Telecommunications companies (telcos) must adapt their business models to accommodate the ever-growing number of new technologies or risk missing out on growth opportunities warns a new report by EY.
This challenge, along with questions surrounding regulatory environment, privacy and organisational flexibility represent the latest risks and opportunities facing telcos.
EY Oceania Telecommunications Leader David McGregor said with the rollout of the National Broadband Network (NBN) gaining momentum, mobile and smartphone technologies continuing to evolve at break-neck speed, the industry was headed for a tipping point.
“Australian telcos need to continue the move from being solely telecommunications enterprises to being multi-faceted technology companies,” Mr McGregor said.
The 2014 top business risks for the telecommunications sector are:
- Failure to realise new roles in evolving industry ecosystems
- Lack of regulatory environment/certainty on new market structures
- Ignoring new imperatives in privacy and security
- Failure to improve organisational agility
- Lack of data integrity to drive growth and efficiency
- Lack of performance measurement to drive execution
- Failure to understand what customers value
- Inability to extract value from network assets
- Poorly defined inorganic growth agenda
- Failure to adopt routes to innovation
Top 10 risks in telecommunications 2014, the annual study based on the insights of EY’s Global Telecommunications Center, found that although the industry is starting to benefit from the global economic recovery, many structural challenges still exist.
While operators stayed largely competitive during the downturn through defensive positioning, and improving customer advocacy there is now an expectation for the industry to push new business models in the face of new technologies to unlock new growth.
“Australian telcos have been in a cycle of continually reviewing their structures and cost bases, while working to improve their business models to meet the demands of digitisation.
“This way, new technologies can be adopted over time within systems and processes already used to managing multiple delivery platforms,” Mr McGregor said.
Mr McGregor said Australia’s industry leaders had recently revealed long-term strategic visions, but turning vision into reality brought a number of challenges.
“While there are a number of ICT growth opportunities, growth overall remained a challenge obviously placing future profitability under significant pressure.”
Like many other industries faced with digital transformation, the biggest threat facing telcos lies in the industry’s ability to integrate new technologies into their business while remaining competitive. This requires new value chain positioning in areas such as cloud computing and over-the-top (OTT) smartphoneapplications.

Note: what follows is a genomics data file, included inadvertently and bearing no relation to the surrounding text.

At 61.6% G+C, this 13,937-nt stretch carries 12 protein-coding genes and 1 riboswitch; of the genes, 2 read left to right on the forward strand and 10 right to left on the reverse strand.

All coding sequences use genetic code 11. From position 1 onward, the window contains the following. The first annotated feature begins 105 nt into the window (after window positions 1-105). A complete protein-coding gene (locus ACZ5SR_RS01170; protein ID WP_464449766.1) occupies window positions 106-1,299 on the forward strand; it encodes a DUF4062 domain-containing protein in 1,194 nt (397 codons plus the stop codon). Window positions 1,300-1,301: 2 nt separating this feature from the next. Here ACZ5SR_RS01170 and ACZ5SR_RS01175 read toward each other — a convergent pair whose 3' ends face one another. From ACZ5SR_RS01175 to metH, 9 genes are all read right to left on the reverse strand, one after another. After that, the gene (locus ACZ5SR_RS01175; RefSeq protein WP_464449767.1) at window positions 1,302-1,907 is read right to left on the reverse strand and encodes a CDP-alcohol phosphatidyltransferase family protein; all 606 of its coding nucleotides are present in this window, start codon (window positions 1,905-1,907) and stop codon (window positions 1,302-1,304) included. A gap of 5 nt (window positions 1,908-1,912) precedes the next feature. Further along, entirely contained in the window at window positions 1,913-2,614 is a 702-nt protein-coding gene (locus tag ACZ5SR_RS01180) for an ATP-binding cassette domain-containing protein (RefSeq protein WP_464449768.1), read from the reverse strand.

“The game has changed, telcos are increasingly sharing ownership of customers with a host of other players, whether partners or more disruptive competitors. Identifying new roles in complex and fast-changing ecosystems has never been more important,” he said.
Mr McGregor said OTT providers had already seized the opportunity to appeal to savvy consumers by developing more attractive alternatives to traditional offerings, such as mobile instant messaging with greater interactive features compared to standard SMS services.
“Telcos are dealing with the choice between developing their own apps or partnering with these disruptive players to deliver a richer customer experience. Of course, this is not a one-size fits all proposition. But the longer they wait to enter a particular market, the more market share they will potentially lose,” Mr McGregor said.
“Like adapting to new technologies, organisational flexibility is paramount as telcos compete with smaller, more agile competitors and expand their service propositions in new directions.
“While telcos were the pioneers of customer segmentation, the focus is now on simplifying and streamlining their internal business. This is to optimise costs and overcome the fragmentation of customer information assets if telcos are to make the most of big data opportunities.”
Mr McGregor said consumer trust in service providers had declined sharply in the past year in the wake of the global political fallout over mobile data privacy and security.
“While Australia’s new privacy legislation was well-anticipated by the sector, there is now more need than ever for Service-Organisation Controls (SOC) testing to manage risk and ensure internal controls are staying in front of data security and customer privacy concerns.
“No telco wants to bear the brunt of breaches in security or privacy,” Mr McGregor said.
“Trust takes a long time to build and can deteriorate in a fraction of that time. Just look at what happens when mobile users become disillusioned with network coverage, complex pricing plans or misleading advertising. These breaches of trust, while difficult to overcome, can be negotiated and repaired over time – but when it comes to breaches of privacy and threats to data security, customers are less forgiving.
“Telcos have been proactive on this front but it’s time to step up efforts around privacy and security especially with partners and policymakers so that new demands for data sovereignty, data privacy and cyber-security can be reconciled in the long term,” Mr McGregor said.